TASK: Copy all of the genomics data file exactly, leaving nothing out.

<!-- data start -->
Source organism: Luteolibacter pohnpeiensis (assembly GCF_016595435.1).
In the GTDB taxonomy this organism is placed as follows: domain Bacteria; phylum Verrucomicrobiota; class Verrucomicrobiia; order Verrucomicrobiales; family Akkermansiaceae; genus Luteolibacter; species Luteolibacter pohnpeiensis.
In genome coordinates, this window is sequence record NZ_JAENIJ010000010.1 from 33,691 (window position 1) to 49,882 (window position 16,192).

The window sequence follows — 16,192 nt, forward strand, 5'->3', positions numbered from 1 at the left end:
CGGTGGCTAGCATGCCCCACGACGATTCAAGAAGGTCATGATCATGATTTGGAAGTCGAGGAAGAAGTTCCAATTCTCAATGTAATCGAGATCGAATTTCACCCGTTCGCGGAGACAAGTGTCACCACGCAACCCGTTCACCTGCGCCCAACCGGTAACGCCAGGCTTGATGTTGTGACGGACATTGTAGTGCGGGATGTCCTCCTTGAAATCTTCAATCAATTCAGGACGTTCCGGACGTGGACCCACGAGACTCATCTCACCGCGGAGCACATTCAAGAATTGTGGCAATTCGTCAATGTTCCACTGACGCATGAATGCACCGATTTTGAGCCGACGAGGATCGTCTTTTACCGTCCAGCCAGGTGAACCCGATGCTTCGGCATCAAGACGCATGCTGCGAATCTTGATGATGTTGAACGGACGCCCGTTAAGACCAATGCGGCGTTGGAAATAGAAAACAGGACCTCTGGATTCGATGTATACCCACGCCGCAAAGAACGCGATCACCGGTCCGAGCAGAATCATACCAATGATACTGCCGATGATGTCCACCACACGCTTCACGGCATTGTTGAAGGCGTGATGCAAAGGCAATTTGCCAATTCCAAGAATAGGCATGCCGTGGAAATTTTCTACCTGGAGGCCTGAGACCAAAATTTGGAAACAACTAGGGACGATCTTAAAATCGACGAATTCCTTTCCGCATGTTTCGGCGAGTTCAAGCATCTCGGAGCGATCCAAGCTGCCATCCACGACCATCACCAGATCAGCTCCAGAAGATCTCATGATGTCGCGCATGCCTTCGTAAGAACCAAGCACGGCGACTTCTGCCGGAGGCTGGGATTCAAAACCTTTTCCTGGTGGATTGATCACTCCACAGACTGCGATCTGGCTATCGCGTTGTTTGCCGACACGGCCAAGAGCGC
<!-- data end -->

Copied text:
Source organism: Luteolibacter pohnpeiensis (assembly GCF_016595435.1).
In the GTDB taxonomy this organism is placed as follows: domain Bacteria; phylum Verrucomicrobiota; class Verrucomicrobiia; order Verrucomicrobiales; family Akkermansiaceae; genus Luteolibacter; species Luteolibacter pohnpeiensis.
In genome coordinates, this window is sequence record NZ_JAENIJ010000010.1 from 33,691 (window position 1) to 49,882 (window position 16,192).

The window sequence follows — 16,192 nt, forward strand, 5'->3', positions numbered from 1 at the left end:
CGGTGGCTAGCATGCCCCACGACGATTCAAGAAGGTCATGATCATGATTTGGAAGTCGAGGAAGAAGTTCCAATTCTCAATGTAATCGAGATCGAATTTCACCCGTTCGCGGAGACAAGTGTCACCACGCAACCCGTTCACCTGCGCCCAACCGGTAACGCCAGGCTTGATGTTGTGACGGACATTGTAGTGCGGGATGTCCTCCTTGAAATCTTCAATCAATTCAGGACGTTCCGGACGTGGACCCACGAGACTCATCTCACCGCGGAGCACATTCAAGAATTGTGGCAATTCGTCAATGTTCCACTGACGCATGAATGCACCGATTTTGAGCCGACGAGGATCGTCTTTTACCGTCCAGCCAGGTGAACCCGATGCTTCGGCATCAAGACGCATGCTGCGAATCTTGATGATGTTGAACGGACGCCCGTTAAGACCAATGCGGCGTTGGAAATAGAAAACAGGACCTCTGGATTCGATGTATACCCACGCCGCAAAGAACGCGATCACCGGTCCGAGCAGAATCATACCAATGATACTGCCGATGATGTCCACCACACGCTTCACGGCATTGTTGAAGGCGTGATGCAAAGGCAATTTGCCAATTCCAAGAATAGGCATGCCGTGGAAATTTTCTACCTGGAGGCCTGAGACCAAAATTTGGAAACAACTAGGGACGATCTTAAAATCGACGAATTCCTTTCCGCATGTTTCGGCGAGTTCAAGCATCTCGGAGCGATCCAAGCTGCCATCCACGACCATCACCAGATCAGCTCCAGAAGATCTCATGATGTCGCGCATGCCTTCGTAAGAACCAAGCACGGCGACTTCTGCCGGAGGCTGGGATTCAAAACCTTTTCCTGGTGGATTGATCACTCCACAGACTGCGATCTGGCTATCGCGTTGTTTGCCGACACGGCCAAGAGCGC